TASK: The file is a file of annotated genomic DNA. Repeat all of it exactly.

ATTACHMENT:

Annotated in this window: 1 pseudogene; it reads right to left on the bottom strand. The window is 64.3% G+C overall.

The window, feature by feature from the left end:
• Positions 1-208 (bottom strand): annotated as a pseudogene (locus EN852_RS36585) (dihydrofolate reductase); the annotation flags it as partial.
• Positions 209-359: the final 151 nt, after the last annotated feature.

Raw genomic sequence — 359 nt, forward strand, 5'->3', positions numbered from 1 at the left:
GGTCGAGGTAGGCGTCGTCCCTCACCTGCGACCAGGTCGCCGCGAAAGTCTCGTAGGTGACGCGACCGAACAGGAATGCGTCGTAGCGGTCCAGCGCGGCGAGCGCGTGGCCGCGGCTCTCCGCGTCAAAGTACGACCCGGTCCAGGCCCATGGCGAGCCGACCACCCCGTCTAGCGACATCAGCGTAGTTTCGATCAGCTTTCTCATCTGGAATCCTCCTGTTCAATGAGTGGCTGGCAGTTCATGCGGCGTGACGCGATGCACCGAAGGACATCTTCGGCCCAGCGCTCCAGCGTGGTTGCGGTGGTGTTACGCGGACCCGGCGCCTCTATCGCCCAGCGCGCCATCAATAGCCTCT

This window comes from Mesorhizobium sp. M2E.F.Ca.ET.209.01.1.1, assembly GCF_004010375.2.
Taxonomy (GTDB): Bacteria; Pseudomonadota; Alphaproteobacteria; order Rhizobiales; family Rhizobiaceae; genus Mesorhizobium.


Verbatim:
Annotated in this window: 1 pseudogene; it reads right to left on the bottom strand. The window is 64.3% G+C overall.

The window, feature by feature from the left end:
• Positions 1-208 (bottom strand): annotated as a pseudogene (locus EN852_RS36585) (dihydrofolate reductase); the annotation flags it as partial.
• Positions 209-359: the final 151 nt, after the last annotated feature.

Raw genomic sequence — 359 nt, forward strand, 5'->3', positions numbered from 1 at the left:
GGTCGAGGTAGGCGTCGTCCCTCACCTGCGACCAGGTCGCCGCGAAAGTCTCGTAGGTGACGCGACCGAACAGGAATGCGTCGTAGCGGTCCAGCGCGGCGAGCGCGTGGCCGCGGCTCTCCGCGTCAAAGTACGACCCGGTCCAGGCCCATGGCGAGCCGACCACCCCGTCTAGCGACATCAGCGTAGTTTCGATCAGCTTTCTCATCTGGAATCCTCCTGTTCAATGAGTGGCTGGCAGTTCATGCGGCGTGACGCGATGCACCGAAGGACATCTTCGGCCCAGCGCTCCAGCGTGGTTGCGGTGGTGTTACGCGGACCCGGCGCCTCTATCGCCCAGCGCGCCATCAATAGCCTCT

This window comes from Mesorhizobium sp. M2E.F.Ca.ET.209.01.1.1, assembly GCF_004010375.2.
Taxonomy (GTDB): Bacteria; Pseudomonadota; Alphaproteobacteria; order Rhizobiales; family Rhizobiaceae; genus Mesorhizobium.